Author: Cordelia Kenney & Kara McVey
MTV’s new series “Skins,” adapted from the popular British series of the same name, has become an attention magnet for its racy content, including semi-nude teens and substantial drug use. It has elicited a copious amount of controversy. In an attempt to veer away from strictly reality TV shows like “Jersey Shore” and “Teen Mom,” MTV has fallen short of producing a show with meaningful, innovative material and has instead done a disservice to the U.K. version by diluting the original show’s substantial and thought-provoking messages.
Bryan Elsley and his son Jamie Britain are credited as the creators of both the original Channel Four “Skins” and this new American version. Elsley defended the “Skins” series in a statement published by deadline.com, saying that the shows “are not careless” and are “actually a very serious attempt to get to the roots of young people’s lives.”
Anyone who has followed the British series would agree that it is a serious, engaging show. Elsley later states that he receives innumerable letters of appreciation from teenagers thanking him for inspiring them to speak about their sexualities, mental health issues and other questions raised in the series. U.S. and U.K. fans of British “Skins” alike all seem to agree that the U.S. version does not inspire the same kind of openness, honesty and introspection. Instead, MTV’s “Skins” simplifies a teenager’s life down to partying, sex and drugs. Naturally, partying is a part of teenage life, but overemphasizing its role is not only degrading, but also exploitative of this demographic.
Despite Elsley’s contentions, though, advertisers like Subway, GM, and H&R Block are pulling from the series, citing fears that their brands will be associated with the controversial show. The Parents Television Council (PTC) has gone so far as to call it “child pornography,” since some actors on the show are as young as 15 years old. The PTC has also gone to the U.S. Senate and House Judiciary committees to get the show off of the air, abc.com reported. While the show certainly portrays sexual activities more colorfully than, say, “Glee,” decrying it as child pornography is an overreaction.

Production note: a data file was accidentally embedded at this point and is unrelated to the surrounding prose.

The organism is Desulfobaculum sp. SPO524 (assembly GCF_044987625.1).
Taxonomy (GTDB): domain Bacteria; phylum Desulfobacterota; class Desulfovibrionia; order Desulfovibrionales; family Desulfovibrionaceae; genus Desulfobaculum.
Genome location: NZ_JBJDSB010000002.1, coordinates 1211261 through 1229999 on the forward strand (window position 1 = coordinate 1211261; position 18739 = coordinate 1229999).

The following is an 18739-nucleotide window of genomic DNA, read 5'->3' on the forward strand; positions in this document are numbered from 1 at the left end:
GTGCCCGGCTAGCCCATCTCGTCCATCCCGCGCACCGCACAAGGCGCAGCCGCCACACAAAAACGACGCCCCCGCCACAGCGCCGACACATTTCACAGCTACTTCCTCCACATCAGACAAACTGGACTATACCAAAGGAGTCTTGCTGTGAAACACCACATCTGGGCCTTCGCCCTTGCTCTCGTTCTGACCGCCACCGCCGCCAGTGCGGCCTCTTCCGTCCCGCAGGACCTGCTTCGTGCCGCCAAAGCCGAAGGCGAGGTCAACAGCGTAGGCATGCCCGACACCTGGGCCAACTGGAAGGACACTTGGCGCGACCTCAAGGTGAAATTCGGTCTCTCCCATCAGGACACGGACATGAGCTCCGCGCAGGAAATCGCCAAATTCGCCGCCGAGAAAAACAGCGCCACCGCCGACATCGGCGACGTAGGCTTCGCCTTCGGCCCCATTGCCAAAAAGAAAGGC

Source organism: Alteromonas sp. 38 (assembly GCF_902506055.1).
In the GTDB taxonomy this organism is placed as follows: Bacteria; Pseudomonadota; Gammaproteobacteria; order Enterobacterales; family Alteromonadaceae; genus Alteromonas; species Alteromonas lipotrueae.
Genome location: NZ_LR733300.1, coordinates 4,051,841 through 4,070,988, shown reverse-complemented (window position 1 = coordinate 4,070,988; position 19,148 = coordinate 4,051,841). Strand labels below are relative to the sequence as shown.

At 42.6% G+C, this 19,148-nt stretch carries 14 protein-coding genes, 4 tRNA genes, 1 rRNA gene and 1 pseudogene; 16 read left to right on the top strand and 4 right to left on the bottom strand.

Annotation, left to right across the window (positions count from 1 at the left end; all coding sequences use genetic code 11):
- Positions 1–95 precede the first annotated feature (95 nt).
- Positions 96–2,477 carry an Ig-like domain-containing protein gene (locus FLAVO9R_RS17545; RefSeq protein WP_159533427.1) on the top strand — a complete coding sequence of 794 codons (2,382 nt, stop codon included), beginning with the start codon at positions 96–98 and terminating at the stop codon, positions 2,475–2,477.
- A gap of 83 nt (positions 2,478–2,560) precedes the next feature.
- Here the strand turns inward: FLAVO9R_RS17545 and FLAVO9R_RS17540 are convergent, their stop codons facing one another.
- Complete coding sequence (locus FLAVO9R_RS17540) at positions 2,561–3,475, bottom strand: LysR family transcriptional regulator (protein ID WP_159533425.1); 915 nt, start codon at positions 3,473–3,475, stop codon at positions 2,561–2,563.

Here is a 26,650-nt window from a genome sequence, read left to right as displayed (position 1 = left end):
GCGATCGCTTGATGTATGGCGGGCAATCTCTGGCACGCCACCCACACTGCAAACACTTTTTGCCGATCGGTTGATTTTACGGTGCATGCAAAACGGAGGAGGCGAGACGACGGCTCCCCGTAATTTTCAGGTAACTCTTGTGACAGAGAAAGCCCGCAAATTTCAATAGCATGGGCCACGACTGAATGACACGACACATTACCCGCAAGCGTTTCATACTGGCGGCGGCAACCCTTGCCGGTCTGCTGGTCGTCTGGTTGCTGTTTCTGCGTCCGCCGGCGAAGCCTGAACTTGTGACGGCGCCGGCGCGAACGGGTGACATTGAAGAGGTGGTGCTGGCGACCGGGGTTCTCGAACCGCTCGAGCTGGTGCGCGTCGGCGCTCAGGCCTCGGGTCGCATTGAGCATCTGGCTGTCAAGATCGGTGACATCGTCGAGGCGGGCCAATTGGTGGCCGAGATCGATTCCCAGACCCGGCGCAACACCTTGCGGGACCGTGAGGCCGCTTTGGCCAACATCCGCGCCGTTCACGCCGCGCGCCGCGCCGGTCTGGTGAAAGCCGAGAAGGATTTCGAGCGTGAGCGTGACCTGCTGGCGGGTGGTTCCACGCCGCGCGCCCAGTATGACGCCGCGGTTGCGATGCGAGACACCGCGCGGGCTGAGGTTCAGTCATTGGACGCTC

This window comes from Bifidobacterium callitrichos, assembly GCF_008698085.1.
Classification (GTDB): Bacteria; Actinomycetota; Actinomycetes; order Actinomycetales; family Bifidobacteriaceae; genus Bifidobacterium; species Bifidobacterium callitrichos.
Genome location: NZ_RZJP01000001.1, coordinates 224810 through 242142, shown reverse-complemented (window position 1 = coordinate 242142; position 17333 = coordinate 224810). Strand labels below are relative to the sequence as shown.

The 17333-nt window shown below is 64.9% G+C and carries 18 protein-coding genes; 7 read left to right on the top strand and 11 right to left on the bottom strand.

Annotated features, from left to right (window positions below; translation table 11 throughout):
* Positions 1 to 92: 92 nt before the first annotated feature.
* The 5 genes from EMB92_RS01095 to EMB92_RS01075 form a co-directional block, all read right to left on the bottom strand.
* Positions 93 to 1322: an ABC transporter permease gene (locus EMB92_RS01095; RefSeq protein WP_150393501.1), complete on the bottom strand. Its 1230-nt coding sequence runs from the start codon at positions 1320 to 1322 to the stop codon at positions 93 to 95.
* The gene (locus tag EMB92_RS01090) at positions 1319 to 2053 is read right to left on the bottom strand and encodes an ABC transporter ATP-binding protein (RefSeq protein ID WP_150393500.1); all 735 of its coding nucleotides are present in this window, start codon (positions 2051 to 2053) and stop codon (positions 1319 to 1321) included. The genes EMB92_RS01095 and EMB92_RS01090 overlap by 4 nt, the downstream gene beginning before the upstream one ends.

The show depicts chronic drug use, reckless decision-making and careless, random sex as everyday matters, but its racy sex scenes are on par with that of most teen dramas on TV. The U.K.’s version, by contrast, is far more explicit sexually, yet was able to gain public approval. The fundamental difference between the two, and the reason MTV’s version deserves the glaring eyes of American parents, is MTV’s decision to water down the actual meaningful content of the show. In “Skins” (U.K.) we see realistic teenagers—teenagers who are dealing with insecurity, dismissive parents, bullying, abuse and homophobia. What new perspectives on the teenage experience does MTV offer the viewer? None—only the stereotypical archetype of hyper-sexed, semi-deliquent, pill-popping urban teens.
By the end of the first episode, the characters have partied themselves into a stupor, crashed a stolen Escalade into a river and owe nearly a grand to a drug dealer. Most real-world teens don’t make $1,000 drug deals, prostitute their friends and steal cars. The U.K.’s version, now in its fifth season, began with virtually the same plot line and received similar criticisms of distastefulness.